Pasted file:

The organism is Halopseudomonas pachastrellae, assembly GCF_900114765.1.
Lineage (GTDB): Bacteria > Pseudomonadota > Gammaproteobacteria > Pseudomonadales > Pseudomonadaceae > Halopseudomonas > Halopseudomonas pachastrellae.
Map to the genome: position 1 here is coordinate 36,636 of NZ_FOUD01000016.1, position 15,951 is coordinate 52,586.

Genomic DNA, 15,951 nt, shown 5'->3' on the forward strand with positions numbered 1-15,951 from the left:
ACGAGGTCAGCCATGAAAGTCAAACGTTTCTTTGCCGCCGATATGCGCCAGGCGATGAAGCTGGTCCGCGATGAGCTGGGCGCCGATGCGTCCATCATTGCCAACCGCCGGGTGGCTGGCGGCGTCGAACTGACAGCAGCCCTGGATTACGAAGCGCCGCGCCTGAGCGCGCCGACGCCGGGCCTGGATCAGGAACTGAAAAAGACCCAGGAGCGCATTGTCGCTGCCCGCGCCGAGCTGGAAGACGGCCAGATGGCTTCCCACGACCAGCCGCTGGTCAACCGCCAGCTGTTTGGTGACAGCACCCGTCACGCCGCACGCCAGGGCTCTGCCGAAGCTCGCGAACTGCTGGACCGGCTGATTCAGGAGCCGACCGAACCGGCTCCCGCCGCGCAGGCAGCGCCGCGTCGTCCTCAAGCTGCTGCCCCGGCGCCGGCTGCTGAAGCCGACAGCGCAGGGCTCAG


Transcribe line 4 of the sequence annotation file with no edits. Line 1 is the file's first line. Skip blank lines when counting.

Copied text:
Genomic DNA, 15,951 nt, shown 5'->3' on the forward strand with positions numbered 1-15,951 from the left: